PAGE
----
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Given a policy, we define a SafeZone as a subset of states, such that most of the policy's trajectories are confined to this subset. The quality of the SafeZone is parameterized by the number of states and the escape probability, i.e., the probability that a random trajectory will leave the subset. SafeZones are especially interesting when they have a small number of states and low escape probability. We study the complexity of finding optimal SafeZones, and show that in general the problem is computationally hard. For this reason we concentrate on computing approximate SafeZones. Our main result is a bi-criteria approximation algorithm which gives a factor of almost $2$ approximation for both the escape probability and SafeZone size, using a polynomial size sample complexity. We conclude the paper with an empirical evaluation of our algorithm.

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We introduce the dueling teams problem, a new online-learning setting in which the learner observes noisy comparisons of disjoint pairs of $k$-sized teams from a universe of $n$ players. The goal of the learner is to minimize the number of duels required to identify, with high probability, a Condorcet winning team, i.e., a team which wins against any other disjoint team (with probability at least $1/2$). Noisy comparisons are linked to a total order on the teams. We formalize our model by building upon the dueling bandits setting (Yue et al.2012) and provide several algorithms, both for stochastic and deterministic settings. For the stochastic setting, we provide a reduction to the classical dueling bandits setting, yielding an algorithm that identifies a Condorcet winning team within $\mathcal{O}((n + k \log (k)) \frac{\max(\log\log n, \log k)}{\Delta^2})$ duels, where $\Delta$ is a gap parameter. For deterministic feedback, we additionally present a gap-independent algorithm that identifies a Condorcet winning team within $\mathcal{O}(nk\log(k)+k^5)$ duels.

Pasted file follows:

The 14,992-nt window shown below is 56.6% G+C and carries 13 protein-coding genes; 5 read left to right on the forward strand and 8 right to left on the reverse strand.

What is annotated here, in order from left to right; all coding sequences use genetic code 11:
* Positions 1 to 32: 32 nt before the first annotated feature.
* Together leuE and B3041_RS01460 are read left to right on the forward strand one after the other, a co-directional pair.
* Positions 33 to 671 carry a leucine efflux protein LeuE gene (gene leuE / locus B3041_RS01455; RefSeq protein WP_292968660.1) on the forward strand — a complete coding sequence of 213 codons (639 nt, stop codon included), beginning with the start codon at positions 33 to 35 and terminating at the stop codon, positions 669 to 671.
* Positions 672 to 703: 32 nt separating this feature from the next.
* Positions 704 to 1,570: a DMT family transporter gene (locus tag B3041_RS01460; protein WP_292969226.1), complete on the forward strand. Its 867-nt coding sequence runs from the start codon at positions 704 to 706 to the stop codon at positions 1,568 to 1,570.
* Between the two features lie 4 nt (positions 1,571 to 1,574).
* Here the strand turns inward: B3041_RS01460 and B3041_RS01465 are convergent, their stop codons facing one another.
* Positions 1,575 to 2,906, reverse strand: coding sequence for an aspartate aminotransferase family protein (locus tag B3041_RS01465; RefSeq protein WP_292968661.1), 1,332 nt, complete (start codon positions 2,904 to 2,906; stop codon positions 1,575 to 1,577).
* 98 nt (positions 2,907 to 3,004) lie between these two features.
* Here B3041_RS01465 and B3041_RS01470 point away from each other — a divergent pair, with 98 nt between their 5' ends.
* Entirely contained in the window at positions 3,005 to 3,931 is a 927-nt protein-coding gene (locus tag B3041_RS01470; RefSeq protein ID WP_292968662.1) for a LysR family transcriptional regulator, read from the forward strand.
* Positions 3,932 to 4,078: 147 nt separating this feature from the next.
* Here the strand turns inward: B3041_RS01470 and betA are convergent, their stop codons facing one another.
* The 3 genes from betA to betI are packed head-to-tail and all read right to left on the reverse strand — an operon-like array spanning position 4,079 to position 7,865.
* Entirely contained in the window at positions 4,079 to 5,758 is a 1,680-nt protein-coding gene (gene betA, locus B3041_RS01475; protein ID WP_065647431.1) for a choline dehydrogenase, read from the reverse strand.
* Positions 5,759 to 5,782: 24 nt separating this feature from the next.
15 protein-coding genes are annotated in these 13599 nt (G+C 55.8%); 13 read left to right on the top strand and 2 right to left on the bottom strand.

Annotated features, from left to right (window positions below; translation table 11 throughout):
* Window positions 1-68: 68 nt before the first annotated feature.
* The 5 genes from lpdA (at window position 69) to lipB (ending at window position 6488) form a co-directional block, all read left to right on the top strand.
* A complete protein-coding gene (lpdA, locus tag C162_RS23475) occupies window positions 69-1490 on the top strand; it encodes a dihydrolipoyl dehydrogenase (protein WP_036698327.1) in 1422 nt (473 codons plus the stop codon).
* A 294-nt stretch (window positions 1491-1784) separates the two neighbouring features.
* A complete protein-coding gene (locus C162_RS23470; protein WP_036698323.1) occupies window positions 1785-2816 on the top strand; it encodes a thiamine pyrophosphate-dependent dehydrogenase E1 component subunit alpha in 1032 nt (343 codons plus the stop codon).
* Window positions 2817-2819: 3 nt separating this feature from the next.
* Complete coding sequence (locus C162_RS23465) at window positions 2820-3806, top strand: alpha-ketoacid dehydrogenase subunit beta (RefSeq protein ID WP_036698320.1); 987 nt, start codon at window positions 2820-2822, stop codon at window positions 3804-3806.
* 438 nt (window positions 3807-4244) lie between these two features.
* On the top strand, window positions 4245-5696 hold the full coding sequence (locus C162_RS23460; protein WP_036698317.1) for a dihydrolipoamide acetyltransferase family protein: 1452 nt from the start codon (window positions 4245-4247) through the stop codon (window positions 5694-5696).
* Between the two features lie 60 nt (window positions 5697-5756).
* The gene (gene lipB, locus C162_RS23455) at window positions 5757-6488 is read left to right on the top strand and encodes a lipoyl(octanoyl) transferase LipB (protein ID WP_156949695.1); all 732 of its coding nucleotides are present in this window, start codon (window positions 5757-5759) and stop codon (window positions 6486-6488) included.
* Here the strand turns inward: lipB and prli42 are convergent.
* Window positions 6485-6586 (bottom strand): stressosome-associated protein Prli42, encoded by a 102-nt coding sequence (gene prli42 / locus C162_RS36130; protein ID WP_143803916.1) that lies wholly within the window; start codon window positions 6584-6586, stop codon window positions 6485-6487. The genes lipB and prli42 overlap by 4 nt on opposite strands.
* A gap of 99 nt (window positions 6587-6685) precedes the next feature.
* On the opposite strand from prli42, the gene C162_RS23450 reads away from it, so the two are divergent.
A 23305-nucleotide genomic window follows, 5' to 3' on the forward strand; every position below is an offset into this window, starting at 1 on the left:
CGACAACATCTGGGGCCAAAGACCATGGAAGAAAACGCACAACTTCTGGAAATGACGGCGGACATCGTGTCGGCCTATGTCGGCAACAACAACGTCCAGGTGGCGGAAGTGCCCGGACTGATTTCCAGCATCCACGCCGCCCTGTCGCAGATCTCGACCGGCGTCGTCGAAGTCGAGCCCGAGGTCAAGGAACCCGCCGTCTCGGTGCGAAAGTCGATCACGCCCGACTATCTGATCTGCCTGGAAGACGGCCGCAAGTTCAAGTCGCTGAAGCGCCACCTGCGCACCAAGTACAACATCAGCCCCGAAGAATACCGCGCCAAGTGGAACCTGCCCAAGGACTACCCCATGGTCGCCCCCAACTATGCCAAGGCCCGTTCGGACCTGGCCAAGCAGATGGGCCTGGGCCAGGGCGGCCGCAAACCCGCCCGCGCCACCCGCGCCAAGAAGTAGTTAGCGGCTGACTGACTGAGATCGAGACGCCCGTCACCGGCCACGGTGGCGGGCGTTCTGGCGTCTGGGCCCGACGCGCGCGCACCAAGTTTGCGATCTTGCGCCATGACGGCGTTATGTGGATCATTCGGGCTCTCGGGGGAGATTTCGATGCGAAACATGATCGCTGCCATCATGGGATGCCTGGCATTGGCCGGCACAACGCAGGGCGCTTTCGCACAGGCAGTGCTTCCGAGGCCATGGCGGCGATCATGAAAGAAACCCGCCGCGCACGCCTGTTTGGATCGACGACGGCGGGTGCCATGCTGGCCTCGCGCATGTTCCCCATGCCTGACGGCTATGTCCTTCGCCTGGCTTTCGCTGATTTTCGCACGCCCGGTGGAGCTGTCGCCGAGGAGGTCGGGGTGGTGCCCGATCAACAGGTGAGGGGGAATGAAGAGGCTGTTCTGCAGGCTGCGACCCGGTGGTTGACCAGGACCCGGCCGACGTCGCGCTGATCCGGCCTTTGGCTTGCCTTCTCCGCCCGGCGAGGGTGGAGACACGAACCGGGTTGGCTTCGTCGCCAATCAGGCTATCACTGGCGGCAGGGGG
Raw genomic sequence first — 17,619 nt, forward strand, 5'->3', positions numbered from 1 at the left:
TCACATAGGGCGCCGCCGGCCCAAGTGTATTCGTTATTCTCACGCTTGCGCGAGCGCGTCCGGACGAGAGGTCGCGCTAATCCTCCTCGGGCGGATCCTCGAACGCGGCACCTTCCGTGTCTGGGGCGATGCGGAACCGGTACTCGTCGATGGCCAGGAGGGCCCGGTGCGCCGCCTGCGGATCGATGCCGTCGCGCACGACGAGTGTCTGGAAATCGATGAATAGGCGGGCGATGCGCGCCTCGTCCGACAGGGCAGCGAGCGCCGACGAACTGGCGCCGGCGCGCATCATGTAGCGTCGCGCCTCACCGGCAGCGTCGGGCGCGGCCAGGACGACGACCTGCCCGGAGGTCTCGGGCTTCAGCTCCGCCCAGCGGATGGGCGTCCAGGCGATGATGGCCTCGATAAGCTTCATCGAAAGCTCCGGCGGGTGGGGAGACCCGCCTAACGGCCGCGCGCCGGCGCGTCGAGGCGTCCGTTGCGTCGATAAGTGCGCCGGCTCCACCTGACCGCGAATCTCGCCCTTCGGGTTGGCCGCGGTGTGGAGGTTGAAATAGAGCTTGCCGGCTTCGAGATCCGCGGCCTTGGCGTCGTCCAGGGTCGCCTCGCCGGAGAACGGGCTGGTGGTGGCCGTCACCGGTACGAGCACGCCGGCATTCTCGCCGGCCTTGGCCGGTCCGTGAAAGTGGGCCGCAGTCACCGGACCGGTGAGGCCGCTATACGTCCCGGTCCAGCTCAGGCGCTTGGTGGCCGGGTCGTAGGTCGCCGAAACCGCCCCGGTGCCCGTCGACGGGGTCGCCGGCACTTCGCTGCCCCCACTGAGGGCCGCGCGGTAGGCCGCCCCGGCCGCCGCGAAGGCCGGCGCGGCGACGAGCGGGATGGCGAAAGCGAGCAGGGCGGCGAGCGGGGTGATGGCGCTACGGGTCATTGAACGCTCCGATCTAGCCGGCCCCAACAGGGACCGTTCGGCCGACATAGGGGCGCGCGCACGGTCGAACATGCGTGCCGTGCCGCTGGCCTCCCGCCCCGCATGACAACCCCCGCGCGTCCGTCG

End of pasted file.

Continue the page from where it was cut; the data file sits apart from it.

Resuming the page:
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There is a growing interest in societal concerns in machine learning systems, especially in fairness. Multicalibration gives a comprehensive methodology to address group fairness. In this work, we address the multicalibration error and decouple it from the prediction error. The importance of decoupling the fairness metric (multicalibration) and the accuracy (prediction error) is due to the inherent trade-off between the two, and the societal decision regarding the "right tradeoff" (as imposed many times by regulators). Our work gives sample complexity bounds for uniform convergence guarantees of multicalibration error, which implies that regardless of the accuracy, we can guarantee that the empirical and (true) multicalibration errors are close. We emphasize that our results: (1) are more general than previous bounds, as they apply to both agnostic and realizable settings, and do not rely on a specific type of algorithm (such as deferentially private), (2) improve over previous multicalibration sample complexity bounds and (3) implies uniform convergence guarantees for the classical calibration error.